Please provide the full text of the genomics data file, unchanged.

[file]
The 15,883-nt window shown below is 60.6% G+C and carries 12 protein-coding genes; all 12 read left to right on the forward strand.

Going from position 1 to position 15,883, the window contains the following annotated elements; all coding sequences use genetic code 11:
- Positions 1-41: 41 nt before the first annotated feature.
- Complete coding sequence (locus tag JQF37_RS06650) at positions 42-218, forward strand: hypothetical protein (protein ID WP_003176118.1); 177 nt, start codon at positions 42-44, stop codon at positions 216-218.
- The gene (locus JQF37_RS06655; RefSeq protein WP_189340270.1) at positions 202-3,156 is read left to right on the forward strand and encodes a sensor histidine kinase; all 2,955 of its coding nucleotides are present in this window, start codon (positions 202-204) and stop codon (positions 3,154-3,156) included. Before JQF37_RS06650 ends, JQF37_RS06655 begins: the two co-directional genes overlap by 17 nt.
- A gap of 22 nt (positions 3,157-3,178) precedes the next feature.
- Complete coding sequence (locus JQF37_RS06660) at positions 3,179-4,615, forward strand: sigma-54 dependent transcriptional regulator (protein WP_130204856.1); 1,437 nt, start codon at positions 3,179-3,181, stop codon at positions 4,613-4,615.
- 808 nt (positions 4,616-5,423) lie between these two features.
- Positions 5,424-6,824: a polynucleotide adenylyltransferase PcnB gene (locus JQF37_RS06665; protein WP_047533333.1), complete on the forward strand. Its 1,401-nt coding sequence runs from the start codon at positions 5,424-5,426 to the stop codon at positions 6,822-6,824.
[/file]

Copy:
The 15,883-nt window shown below is 60.6% G+C and carries 12 protein-coding genes; all 12 read left to right on the forward strand.

Going from position 1 to position 15,883, the window contains the following annotated elements; all coding sequences use genetic code 11:
- Positions 1-41: 41 nt before the first annotated feature.
- Complete coding sequence (locus tag JQF37_RS06650) at positions 42-218, forward strand: hypothetical protein (protein ID WP_003176118.1); 177 nt, start codon at positions 42-44, stop codon at positions 216-218.
- The gene (locus JQF37_RS06655; RefSeq protein WP_189340270.1) at positions 202-3,156 is read left to right on the forward strand and encodes a sensor histidine kinase; all 2,955 of its coding nucleotides are present in this window, start codon (positions 202-204) and stop codon (positions 3,154-3,156) included. Before JQF37_RS06650 ends, JQF37_RS06655 begins: the two co-directional genes overlap by 17 nt.
- A gap of 22 nt (positions 3,157-3,178) precedes the next feature.
- Complete coding sequence (locus JQF37_RS06660) at positions 3,179-4,615, forward strand: sigma-54 dependent transcriptional regulator (protein WP_130204856.1); 1,437 nt, start codon at positions 3,179-3,181, stop codon at positions 4,613-4,615.
- 808 nt (positions 4,616-5,423) lie between these two features.
- Positions 5,424-6,824: a polynucleotide adenylyltransferase PcnB gene (locus JQF37_RS06665; protein WP_047533333.1), complete on the forward strand. Its 1,401-nt coding sequence runs from the start codon at positions 5,424-5,426 to the stop codon at positions 6,822-6,824.